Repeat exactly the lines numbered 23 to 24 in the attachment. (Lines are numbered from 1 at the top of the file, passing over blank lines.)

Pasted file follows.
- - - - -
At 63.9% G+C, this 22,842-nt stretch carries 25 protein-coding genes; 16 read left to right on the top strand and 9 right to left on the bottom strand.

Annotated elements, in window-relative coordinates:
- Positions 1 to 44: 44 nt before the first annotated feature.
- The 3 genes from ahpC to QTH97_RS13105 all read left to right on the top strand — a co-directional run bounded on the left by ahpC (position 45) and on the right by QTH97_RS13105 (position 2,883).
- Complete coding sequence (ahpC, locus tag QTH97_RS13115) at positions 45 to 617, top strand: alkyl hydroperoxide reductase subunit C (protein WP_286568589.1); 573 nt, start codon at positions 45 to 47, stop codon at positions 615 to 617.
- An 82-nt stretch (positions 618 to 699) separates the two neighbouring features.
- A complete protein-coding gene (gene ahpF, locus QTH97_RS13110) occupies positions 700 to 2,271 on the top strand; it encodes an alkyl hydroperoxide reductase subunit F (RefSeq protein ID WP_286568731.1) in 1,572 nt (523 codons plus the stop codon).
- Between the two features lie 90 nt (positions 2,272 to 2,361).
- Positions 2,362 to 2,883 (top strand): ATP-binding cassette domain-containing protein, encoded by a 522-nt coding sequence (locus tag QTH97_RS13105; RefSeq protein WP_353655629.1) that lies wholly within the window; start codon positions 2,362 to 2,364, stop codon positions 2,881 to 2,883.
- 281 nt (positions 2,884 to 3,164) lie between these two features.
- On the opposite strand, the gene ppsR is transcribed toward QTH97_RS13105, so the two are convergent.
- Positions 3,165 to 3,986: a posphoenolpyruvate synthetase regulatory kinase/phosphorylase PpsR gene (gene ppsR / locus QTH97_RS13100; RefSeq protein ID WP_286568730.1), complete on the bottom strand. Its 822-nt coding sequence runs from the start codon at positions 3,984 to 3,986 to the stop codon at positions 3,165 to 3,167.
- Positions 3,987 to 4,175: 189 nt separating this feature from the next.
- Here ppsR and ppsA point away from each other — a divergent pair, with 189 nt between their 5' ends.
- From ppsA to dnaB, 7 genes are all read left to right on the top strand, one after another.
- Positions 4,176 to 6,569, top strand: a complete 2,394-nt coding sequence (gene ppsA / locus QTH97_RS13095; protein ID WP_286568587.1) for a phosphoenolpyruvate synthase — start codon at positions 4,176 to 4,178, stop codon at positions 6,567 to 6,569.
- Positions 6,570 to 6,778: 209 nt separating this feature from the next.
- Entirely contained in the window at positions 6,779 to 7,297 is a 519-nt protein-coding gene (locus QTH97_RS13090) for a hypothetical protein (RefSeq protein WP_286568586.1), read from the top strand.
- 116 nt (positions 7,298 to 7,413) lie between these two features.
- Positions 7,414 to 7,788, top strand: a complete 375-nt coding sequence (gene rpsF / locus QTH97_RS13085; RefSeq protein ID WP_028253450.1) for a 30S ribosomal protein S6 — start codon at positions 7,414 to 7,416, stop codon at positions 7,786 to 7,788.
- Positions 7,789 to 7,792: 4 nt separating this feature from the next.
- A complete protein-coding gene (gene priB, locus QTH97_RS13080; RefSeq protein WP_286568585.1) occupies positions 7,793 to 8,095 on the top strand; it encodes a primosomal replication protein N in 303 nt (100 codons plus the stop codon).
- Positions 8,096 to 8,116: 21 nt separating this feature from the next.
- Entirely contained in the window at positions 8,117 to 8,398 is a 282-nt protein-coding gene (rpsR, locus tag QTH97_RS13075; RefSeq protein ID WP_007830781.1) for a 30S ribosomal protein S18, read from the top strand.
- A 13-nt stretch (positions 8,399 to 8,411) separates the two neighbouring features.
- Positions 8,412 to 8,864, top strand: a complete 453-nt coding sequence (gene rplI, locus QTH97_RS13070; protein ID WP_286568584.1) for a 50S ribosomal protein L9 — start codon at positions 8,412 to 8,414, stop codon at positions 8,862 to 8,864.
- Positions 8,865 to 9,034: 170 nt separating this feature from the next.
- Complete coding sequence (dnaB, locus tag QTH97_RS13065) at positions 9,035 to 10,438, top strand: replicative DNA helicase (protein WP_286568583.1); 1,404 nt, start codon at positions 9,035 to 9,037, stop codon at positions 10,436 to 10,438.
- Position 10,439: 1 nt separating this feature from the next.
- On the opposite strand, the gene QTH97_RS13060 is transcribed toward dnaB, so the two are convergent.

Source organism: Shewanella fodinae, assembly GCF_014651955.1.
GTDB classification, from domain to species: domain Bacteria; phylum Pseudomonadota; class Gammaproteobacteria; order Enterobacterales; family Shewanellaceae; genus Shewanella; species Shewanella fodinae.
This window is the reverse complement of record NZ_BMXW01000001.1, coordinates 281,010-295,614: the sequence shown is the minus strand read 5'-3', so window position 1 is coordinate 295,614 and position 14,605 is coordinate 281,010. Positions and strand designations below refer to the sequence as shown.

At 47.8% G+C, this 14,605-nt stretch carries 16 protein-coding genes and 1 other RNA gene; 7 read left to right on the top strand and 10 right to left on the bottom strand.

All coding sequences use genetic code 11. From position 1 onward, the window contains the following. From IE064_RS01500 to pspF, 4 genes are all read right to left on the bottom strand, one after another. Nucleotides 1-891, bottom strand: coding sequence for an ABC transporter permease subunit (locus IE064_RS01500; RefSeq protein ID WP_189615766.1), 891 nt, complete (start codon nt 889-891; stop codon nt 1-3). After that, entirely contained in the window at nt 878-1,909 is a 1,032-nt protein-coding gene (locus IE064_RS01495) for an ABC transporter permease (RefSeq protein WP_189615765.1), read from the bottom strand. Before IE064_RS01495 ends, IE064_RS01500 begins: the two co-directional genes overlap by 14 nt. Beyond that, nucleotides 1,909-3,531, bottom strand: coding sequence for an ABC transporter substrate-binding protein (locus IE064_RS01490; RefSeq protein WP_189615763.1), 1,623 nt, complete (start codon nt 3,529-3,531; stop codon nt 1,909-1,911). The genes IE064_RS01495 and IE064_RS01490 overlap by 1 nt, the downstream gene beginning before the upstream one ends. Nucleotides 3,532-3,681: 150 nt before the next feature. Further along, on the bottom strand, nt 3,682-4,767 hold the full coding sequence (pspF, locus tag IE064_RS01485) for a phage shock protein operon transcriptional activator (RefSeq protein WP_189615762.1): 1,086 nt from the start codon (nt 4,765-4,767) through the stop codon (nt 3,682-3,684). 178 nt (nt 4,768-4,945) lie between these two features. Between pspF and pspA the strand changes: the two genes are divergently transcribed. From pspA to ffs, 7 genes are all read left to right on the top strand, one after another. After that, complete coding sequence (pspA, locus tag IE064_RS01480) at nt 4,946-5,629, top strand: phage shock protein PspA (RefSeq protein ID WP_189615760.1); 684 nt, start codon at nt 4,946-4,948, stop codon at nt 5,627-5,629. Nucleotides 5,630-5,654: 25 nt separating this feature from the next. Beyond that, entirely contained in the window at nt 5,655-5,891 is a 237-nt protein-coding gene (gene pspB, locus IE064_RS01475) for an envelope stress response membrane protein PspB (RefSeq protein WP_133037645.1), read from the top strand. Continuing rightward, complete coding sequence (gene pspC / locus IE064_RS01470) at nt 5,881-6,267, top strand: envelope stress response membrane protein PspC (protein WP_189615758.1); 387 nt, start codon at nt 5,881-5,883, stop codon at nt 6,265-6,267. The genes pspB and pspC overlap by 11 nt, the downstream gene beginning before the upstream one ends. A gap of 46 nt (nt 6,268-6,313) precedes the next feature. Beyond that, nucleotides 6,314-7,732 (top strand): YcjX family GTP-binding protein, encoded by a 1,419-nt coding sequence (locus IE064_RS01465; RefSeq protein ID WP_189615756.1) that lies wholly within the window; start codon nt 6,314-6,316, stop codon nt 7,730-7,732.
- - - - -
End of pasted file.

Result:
- Positions 8,096 to 8,116: 21 nt separating this feature from the next.
- Entirely contained in the window at positions 8,117 to 8,398 is a 282-nt protein-coding gene (rpsR, locus tag QTH97_RS13075; RefSeq protein ID WP_007830781.1) for a 30S ribosomal protein S18, read from the top strand.